On 2 November in the same year the archbishop gave permission to the nuns to receive Isabella of Studley Roger, near Ripon, ad velum et habitum. (fn. 6)
In 1316, (fn. 7) when the office of prioress became vacant by the death or resignation of Custance Basy, who had been elected in August of the previous year, discord prevailed in the convent, one party electing Agnes de Methelay and the other Beatrice de Brandesby. The see being vacant, the dean and chapter appointed Agnes de Methelay.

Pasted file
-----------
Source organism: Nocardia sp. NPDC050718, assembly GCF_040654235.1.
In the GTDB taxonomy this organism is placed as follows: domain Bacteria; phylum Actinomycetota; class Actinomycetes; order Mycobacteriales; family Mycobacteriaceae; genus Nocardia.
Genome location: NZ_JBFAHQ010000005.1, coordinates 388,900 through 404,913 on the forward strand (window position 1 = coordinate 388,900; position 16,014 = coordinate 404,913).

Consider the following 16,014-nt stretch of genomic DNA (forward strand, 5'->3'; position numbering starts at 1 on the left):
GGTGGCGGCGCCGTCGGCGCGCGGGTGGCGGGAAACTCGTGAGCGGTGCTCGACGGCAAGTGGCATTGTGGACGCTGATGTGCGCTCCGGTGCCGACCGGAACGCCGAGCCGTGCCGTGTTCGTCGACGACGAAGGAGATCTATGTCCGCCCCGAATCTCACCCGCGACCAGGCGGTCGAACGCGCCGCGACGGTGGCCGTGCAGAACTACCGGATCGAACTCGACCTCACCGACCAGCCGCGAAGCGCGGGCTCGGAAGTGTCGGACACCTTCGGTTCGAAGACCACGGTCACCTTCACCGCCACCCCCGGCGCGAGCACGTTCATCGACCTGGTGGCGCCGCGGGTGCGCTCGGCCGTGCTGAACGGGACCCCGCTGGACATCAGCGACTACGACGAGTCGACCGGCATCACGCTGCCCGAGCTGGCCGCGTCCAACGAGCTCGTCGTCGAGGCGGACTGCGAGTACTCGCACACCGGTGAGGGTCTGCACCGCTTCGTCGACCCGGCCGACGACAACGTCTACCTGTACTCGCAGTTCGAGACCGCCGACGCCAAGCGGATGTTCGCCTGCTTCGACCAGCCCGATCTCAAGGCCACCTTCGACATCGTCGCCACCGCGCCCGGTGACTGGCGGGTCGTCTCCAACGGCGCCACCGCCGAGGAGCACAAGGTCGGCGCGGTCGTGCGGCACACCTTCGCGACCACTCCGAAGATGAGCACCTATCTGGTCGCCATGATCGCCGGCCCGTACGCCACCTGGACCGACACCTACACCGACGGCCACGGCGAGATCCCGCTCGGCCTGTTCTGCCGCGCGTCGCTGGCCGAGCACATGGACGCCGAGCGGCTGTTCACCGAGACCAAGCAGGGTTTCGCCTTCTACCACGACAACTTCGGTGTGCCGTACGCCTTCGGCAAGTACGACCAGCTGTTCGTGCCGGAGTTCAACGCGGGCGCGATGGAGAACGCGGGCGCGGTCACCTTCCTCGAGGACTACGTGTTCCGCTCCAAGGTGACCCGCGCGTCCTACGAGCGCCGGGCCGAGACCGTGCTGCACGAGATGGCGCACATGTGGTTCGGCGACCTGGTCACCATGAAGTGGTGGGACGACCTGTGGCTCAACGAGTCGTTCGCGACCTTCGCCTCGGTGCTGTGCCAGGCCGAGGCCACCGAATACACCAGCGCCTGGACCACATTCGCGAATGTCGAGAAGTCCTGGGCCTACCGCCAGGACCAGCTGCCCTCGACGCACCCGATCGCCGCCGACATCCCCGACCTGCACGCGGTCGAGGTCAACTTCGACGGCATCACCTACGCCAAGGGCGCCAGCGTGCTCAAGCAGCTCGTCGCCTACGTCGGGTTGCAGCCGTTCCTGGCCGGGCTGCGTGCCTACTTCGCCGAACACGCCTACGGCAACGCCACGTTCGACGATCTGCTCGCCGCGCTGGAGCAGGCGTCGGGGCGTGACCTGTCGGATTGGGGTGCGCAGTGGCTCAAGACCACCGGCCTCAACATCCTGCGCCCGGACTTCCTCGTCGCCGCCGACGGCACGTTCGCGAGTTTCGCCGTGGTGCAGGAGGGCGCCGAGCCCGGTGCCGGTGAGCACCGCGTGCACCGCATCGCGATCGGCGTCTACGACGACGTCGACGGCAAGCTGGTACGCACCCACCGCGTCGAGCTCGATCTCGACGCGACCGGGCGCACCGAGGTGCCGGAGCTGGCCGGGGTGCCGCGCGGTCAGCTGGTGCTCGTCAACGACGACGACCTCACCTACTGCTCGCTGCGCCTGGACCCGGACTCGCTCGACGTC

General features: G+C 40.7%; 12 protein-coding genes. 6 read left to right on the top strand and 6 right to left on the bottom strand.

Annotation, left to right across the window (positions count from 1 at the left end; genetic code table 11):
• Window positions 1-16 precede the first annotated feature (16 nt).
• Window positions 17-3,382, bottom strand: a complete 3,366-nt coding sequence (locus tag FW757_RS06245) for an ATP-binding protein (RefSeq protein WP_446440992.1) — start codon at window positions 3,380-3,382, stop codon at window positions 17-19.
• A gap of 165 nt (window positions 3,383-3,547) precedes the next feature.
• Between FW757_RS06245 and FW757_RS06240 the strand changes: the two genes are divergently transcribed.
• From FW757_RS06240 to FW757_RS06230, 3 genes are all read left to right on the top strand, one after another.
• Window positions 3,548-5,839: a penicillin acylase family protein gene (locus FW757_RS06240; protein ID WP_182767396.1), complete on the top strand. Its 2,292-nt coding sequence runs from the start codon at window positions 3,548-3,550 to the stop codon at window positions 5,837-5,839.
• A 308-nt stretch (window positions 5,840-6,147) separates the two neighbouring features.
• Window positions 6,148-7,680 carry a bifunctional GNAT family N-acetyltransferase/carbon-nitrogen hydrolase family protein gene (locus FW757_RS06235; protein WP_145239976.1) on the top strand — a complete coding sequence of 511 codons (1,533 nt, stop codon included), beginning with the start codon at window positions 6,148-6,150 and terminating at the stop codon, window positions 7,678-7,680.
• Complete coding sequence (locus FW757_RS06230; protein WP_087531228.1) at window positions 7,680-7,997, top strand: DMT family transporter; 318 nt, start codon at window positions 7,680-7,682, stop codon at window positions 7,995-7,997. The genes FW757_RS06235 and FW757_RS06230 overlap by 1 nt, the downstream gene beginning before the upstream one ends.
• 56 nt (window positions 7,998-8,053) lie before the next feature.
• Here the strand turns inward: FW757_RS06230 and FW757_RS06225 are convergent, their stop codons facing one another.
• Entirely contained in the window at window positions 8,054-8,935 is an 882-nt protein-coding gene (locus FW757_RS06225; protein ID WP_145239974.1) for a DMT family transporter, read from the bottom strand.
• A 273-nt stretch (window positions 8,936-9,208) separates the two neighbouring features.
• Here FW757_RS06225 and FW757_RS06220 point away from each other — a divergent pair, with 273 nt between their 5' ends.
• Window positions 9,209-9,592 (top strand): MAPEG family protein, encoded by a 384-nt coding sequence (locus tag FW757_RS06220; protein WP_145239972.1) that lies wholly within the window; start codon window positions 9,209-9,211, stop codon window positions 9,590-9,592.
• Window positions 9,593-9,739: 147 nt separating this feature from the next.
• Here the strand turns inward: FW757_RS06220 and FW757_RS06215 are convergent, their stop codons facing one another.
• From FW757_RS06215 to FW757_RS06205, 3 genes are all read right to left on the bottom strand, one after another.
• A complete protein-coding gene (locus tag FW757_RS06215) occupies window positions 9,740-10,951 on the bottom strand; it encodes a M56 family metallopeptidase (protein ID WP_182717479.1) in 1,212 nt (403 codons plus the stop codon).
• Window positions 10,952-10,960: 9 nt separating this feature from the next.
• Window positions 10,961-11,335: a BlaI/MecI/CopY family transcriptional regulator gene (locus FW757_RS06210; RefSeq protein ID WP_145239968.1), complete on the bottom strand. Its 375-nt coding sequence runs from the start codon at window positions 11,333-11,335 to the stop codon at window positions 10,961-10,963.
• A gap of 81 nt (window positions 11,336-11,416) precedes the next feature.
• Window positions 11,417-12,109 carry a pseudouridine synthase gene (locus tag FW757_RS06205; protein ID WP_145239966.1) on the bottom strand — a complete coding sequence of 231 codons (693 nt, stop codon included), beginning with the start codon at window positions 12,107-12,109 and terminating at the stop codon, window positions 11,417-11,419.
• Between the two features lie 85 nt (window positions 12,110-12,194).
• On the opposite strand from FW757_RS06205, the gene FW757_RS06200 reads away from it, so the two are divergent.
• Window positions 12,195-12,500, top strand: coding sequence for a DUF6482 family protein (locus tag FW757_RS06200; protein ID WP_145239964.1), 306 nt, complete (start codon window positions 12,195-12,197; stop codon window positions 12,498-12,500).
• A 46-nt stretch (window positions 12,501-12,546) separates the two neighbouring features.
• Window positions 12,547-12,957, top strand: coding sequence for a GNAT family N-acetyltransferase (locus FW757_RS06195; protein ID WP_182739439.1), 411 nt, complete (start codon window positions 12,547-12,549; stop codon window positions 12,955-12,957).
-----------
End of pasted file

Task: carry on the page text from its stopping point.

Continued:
Archbishop Melton held a visitation of the house in 1317, (fn. 8) and on 25 January following sent to the prioress and convent a list of injunctions. Many are exhortations in common form, relating to the due observance of the rule. The archbishop had found that the Friars' Minor of York, every alternate week during the year, and the Friars Preachers of York, in the same manner, for a long time had been receiving fourteen conventual loaves. The nuns were to show the friars the archbishop's order, and were to cease from supplying them with these loaves, so long as their house was burdened by debt, and then they were not to give the loaves to the friars without a special leave of the archbishop or his successors. It also appeared that oh the death of any nun of the house, the friars aforesaid received for a whole year the full livery of the deceased nun. This also the archbishop forbade. Secular women dwelling in the house were not to hold colloquies with the nuns, lest evil suspicion should arise. Little girls, or males of any age whatever, or secular women were not to be permitted to sleep in the dormitory with the nuns.